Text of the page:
...

If you see that I have missed a group or set of social media tools, feel free to let me know.

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Sign-up for the free course on #mLearning #MobiMOOC with speakers from around the world

http://ignatiawebs.blogspot.de/2012/04/sign-up-for-free-course-on-mlearning.html

Google -Group:

https://groups.google.com/forum/?fromgroups#!forum/mobimooc2012

 

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Content from the Social #Mobile #Networking for #Informal learning roundtable #somobnet
http://ignatiawebs.blogspot.de/2011/12/content-from-social-mobile-networking.html ;

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https://twitter.com/#!/Ignatia

 

 


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Scenarios in elearning: Why they're better than quiz questions by @CatMoore

Scenarios in elearning: Why they're better than quiz questions by @CatMoore | barcamps, educamps. opencourses, moocs | Scoop.it

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What is MLearning? Neue fluide, Formen des Assessments?

What is MLearning? Neue fluide, Formen des Assessments? | barcamps, educamps. opencourses, moocs | Scoop.it

In diesem Posting (eine Quelle aus Ellen Trudes Posting vom 30.04.12, Link  s.u.)  sind einige Stichpunkte zur pädagogischen Herangehenesweise aufgeführt:

- Zugang

- Kürze

- fluid: weniger formal

- on demand: tolles Beispiel: M-Learning im Taxi
http://www.youtube.com/watch?v=jUvoFgkFKdY


- Die Skizzierte neue Art und Weise des Assessments sollte noch ausgeweitet werden ...


hier die Quelle: 


by Noleen Turner, Marketing Manager We’ve all heard the buzz-word Mlearning but no one seems to agree on exactly what mobile learning is, and how it differs from elearning. ...

...

Mlearning requires a different pedagogical approach to Elearning for a number of reasons:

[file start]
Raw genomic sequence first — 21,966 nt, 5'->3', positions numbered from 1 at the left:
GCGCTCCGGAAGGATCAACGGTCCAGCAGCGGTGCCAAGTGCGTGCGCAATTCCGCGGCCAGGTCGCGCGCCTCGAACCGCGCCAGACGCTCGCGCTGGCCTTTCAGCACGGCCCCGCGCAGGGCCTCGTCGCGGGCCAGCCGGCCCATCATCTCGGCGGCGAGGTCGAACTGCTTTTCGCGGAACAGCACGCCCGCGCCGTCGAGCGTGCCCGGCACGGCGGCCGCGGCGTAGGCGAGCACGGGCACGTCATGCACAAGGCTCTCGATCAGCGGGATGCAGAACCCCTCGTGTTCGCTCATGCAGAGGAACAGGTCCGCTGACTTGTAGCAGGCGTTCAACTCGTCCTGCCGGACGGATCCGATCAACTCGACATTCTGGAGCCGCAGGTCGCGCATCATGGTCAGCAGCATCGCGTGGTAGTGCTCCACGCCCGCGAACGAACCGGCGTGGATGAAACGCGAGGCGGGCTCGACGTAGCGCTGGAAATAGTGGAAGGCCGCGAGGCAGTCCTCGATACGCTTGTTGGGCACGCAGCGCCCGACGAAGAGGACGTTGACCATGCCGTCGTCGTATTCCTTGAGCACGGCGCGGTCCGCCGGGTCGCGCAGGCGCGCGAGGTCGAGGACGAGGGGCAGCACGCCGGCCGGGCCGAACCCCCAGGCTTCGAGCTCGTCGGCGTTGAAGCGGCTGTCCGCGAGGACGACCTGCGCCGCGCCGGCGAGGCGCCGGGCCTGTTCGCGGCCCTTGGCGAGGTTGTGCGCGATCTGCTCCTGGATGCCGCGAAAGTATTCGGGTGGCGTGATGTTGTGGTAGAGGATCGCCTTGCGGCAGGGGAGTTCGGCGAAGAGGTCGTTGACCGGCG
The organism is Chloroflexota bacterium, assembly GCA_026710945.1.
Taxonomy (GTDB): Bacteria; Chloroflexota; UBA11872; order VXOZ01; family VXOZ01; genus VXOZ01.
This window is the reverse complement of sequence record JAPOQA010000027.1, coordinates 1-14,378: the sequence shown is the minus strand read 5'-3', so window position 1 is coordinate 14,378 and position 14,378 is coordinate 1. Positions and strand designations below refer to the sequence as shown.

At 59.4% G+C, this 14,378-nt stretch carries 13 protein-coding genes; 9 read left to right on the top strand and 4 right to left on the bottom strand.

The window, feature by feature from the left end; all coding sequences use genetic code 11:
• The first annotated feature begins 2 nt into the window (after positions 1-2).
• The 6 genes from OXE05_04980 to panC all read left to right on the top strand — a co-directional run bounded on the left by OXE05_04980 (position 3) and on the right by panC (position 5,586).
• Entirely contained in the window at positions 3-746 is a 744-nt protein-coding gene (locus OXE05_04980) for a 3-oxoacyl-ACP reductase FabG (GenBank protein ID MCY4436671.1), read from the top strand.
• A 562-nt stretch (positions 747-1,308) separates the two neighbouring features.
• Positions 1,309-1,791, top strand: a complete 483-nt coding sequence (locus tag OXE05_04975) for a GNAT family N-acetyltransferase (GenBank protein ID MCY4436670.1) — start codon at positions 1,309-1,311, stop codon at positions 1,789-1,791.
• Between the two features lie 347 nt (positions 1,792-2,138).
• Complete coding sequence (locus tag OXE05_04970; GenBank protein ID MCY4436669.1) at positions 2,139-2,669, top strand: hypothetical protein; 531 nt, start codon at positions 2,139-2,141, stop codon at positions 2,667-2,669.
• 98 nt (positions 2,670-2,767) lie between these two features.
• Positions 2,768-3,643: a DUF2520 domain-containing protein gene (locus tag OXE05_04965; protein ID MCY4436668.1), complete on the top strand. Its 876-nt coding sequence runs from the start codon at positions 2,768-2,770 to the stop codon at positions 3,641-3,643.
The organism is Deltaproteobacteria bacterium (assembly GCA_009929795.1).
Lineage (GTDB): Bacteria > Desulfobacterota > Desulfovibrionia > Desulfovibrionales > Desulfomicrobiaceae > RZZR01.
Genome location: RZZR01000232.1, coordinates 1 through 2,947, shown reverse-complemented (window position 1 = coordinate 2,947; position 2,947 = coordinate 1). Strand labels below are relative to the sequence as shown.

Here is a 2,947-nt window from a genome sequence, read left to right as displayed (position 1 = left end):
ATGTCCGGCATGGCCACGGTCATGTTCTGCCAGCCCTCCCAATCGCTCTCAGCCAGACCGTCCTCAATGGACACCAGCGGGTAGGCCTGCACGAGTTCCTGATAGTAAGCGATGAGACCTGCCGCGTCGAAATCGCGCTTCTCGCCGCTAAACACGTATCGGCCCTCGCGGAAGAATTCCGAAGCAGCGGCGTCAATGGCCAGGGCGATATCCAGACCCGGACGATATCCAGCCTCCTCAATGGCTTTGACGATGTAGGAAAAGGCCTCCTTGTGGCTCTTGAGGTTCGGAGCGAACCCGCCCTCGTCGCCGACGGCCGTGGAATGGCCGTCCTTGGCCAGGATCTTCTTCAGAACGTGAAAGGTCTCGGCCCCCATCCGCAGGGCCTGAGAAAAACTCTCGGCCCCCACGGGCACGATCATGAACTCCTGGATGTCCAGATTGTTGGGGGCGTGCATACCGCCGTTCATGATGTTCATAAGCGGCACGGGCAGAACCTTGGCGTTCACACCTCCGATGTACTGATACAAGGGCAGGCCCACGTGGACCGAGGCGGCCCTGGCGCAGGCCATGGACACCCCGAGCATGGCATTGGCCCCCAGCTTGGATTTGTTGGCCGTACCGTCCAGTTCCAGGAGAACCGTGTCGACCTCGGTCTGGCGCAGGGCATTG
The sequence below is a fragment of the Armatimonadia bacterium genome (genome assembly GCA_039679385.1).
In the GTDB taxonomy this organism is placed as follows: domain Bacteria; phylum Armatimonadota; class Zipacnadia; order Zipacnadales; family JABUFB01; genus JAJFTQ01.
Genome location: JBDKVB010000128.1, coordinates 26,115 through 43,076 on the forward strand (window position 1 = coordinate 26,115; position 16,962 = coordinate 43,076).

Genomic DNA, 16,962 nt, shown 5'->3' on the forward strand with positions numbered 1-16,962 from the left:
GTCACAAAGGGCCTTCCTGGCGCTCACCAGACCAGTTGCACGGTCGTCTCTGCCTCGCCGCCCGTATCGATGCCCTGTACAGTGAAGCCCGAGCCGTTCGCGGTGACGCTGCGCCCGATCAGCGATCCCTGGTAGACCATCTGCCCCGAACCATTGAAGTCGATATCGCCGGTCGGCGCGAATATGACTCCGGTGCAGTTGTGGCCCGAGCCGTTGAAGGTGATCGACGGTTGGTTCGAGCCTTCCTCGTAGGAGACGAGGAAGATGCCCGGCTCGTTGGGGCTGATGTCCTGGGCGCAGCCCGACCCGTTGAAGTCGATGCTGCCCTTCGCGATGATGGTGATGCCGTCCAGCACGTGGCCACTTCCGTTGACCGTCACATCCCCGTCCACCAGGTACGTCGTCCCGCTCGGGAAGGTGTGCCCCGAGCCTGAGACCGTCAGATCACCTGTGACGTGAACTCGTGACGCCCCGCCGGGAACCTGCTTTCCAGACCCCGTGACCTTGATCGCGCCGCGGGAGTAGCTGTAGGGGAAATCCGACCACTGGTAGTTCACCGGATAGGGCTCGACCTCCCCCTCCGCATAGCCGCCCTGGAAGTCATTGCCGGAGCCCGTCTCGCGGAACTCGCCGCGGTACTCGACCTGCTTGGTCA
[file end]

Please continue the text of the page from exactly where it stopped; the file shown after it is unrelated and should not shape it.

Access: the way learners access Mlearning is different to how they access Elearning (e.g. mobile phone and PDA screens can limit the amount and type of information that can be displayed versus office-based desk-top computer). Short courses: Mlearning is also best suited to short bite-sized learning courses, theory, information relay rather than long or very practical based courses. No one wants to complete an hour long learning course via a mobile phone or PDA. Less structured/less formal: Mlearning is often less structured that traditional Elearning which often sets out specific learning objectives. On-demand: Mlearning is more about just-in-time and on-demand learning at the moment it is needed (think a repair worker out on a job who can access a quick check-list of ‘to-dos’ when they is actually or the job or the Bloom Liverpool Project – a fantastic example of delivering mobile learning to taxi drivers) whereas traditional Elearning is more about comprehension and retention. With Elearning, learners are expected to learn information and retain it for a later time when they will actually apply it on the job. Assessment: Mlearning requires a whole new strategy for assessment. Traditional Elearning often includes a final knowledge check / assessment with the initial results recorded on an LMS but given that there is often a time delay before the learner is actually meant to put the learning into action, it can be difficult to measure and evaluate long-term behaviour change and the effects on the business. The time between Mlearning taking place and the learner putting what they have learned into action is relatively short, so it can be easier to measure behaviour change and impact on the business. (danke für die Anregung Ellen Trude:-)